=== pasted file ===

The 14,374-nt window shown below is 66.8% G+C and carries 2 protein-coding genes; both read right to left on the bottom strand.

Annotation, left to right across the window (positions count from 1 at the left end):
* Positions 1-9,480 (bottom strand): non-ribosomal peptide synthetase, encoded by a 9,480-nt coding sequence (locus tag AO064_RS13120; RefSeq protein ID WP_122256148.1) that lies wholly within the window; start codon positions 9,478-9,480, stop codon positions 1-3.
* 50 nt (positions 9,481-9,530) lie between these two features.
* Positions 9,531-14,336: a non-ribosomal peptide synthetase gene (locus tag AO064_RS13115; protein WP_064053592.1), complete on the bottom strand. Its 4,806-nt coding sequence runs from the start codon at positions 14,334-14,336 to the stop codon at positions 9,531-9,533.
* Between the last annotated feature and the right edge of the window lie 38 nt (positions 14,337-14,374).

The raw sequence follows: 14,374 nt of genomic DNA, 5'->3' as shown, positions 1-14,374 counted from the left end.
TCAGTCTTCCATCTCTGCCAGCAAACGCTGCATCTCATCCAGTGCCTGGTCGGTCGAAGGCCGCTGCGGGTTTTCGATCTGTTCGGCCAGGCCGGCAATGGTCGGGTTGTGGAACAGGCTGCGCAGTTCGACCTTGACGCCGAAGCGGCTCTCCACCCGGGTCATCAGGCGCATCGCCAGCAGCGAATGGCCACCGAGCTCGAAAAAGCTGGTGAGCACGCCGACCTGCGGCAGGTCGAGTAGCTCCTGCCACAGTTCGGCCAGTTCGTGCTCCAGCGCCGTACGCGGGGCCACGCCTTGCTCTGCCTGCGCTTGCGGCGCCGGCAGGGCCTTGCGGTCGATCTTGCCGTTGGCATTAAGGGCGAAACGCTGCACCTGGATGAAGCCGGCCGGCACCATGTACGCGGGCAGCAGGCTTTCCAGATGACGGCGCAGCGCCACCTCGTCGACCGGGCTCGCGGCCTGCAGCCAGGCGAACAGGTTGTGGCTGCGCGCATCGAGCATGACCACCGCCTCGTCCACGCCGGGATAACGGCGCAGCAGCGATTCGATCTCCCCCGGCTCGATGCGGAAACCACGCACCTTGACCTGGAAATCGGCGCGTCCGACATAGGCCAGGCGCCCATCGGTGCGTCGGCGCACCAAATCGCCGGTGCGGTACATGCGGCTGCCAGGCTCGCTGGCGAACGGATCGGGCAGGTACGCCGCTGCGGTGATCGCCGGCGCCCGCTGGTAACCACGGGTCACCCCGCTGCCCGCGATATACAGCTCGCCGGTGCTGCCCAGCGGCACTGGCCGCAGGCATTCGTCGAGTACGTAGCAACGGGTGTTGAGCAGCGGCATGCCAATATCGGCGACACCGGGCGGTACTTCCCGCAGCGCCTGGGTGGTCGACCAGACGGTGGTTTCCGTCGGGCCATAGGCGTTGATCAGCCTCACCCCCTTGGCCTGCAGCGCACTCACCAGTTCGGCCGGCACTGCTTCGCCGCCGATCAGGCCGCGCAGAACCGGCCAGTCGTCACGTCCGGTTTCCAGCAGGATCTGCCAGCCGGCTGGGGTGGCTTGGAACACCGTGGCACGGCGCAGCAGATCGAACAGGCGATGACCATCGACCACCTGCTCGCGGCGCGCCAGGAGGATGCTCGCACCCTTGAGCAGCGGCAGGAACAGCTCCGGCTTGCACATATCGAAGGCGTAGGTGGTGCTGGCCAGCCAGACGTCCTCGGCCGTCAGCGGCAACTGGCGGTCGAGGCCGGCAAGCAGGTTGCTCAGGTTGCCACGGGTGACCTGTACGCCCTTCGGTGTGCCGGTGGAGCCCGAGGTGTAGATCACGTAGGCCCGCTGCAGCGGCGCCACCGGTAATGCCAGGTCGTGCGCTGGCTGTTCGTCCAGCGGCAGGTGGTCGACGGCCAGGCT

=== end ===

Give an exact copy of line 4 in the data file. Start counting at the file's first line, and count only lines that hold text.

* 50 nt (positions 9,481-9,530) lie between these two features.